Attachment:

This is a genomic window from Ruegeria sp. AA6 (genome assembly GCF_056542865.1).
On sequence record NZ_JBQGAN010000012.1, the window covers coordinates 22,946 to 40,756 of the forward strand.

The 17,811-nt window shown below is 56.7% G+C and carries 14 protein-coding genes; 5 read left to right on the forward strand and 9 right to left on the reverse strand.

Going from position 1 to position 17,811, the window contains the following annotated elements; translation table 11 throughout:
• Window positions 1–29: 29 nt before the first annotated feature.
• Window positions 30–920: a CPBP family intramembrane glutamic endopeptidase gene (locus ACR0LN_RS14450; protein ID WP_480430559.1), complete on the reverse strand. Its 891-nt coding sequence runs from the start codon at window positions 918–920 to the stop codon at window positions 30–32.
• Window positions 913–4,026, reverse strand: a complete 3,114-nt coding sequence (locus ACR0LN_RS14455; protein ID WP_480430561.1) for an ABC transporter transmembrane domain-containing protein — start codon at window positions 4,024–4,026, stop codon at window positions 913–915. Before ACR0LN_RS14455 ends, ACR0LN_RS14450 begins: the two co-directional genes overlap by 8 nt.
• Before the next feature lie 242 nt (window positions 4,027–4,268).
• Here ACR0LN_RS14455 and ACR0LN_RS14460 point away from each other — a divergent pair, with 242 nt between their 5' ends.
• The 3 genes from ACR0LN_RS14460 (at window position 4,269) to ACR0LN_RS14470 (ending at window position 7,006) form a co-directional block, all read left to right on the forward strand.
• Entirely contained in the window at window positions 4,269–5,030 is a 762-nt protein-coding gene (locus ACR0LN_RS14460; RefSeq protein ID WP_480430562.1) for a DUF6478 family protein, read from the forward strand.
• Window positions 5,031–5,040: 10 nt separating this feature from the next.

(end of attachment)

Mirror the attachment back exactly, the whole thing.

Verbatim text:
This is a genomic window from Ruegeria sp. AA6 (genome assembly GCF_056542865.1).
On sequence record NZ_JBQGAN010000012.1, the window covers coordinates 22,946 to 40,756 of the forward strand.

The 17,811-nt window shown below is 56.7% G+C and carries 14 protein-coding genes; 5 read left to right on the forward strand and 9 right to left on the reverse strand.

Going from position 1 to position 17,811, the window contains the following annotated elements; translation table 11 throughout:
• Window positions 1–29: 29 nt before the first annotated feature.
• Window positions 30–920: a CPBP family intramembrane glutamic endopeptidase gene (locus ACR0LN_RS14450; protein ID WP_480430559.1), complete on the reverse strand. Its 891-nt coding sequence runs from the start codon at window positions 918–920 to the stop codon at window positions 30–32.
• Window positions 913–4,026, reverse strand: a complete 3,114-nt coding sequence (locus ACR0LN_RS14455; protein ID WP_480430561.1) for an ABC transporter transmembrane domain-containing protein — start codon at window positions 4,024–4,026, stop codon at window positions 913–915. Before ACR0LN_RS14455 ends, ACR0LN_RS14450 begins: the two co-directional genes overlap by 8 nt.
• Before the next feature lie 242 nt (window positions 4,027–4,268).
• Here ACR0LN_RS14455 and ACR0LN_RS14460 point away from each other — a divergent pair, with 242 nt between their 5' ends.
• The 3 genes from ACR0LN_RS14460 (at window position 4,269) to ACR0LN_RS14470 (ending at window position 7,006) form a co-directional block, all read left to right on the forward strand.
• Entirely contained in the window at window positions 4,269–5,030 is a 762-nt protein-coding gene (locus ACR0LN_RS14460; RefSeq protein ID WP_480430562.1) for a DUF6478 family protein, read from the forward strand.
• Window positions 5,031–5,040: 10 nt separating this feature from the next.